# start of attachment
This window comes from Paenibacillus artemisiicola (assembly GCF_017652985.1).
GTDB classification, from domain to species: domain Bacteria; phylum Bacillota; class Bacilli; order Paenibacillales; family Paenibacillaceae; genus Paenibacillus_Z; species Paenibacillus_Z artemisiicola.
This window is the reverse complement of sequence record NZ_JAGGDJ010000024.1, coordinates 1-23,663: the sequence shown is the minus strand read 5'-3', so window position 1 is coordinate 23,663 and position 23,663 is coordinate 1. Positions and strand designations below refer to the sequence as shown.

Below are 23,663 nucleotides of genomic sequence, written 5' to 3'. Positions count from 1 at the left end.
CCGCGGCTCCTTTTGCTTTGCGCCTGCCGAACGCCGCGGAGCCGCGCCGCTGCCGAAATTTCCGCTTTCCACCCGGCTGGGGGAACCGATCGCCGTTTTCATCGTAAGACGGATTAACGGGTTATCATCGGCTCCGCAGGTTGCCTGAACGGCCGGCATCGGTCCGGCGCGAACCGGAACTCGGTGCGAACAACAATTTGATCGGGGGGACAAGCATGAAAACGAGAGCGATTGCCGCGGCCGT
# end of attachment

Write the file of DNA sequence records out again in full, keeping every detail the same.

This window comes from Paenibacillus artemisiicola (assembly GCF_017652985.1).
GTDB classification, from domain to species: domain Bacteria; phylum Bacillota; class Bacilli; order Paenibacillales; family Paenibacillaceae; genus Paenibacillus_Z; species Paenibacillus_Z artemisiicola.
This window is the reverse complement of sequence record NZ_JAGGDJ010000024.1, coordinates 1-23,663: the sequence shown is the minus strand read 5'-3', so window position 1 is coordinate 23,663 and position 23,663 is coordinate 1. Positions and strand designations below refer to the sequence as shown.

Below are 23,663 nucleotides of genomic sequence, written 5' to 3'. Positions count from 1 at the left end.
CCGCGGCTCCTTTTGCTTTGCGCCTGCCGAACGCCGCGGAGCCGCGCCGCTGCCGAAATTTCCGCTTTCCACCCGGCTGGGGGAACCGATCGCCGTTTTCATCGTAAGACGGATTAACGGGTTATCATCGGCTCCGCAGGTTGCCTGAACGGCCGGCATCGGTCCGGCGCGAACCGGAACTCGGTGCGAACAACAATTTGATCGGGGGGACAAGCATGAAAACGAGAGCGATTGCCGCGGCCGT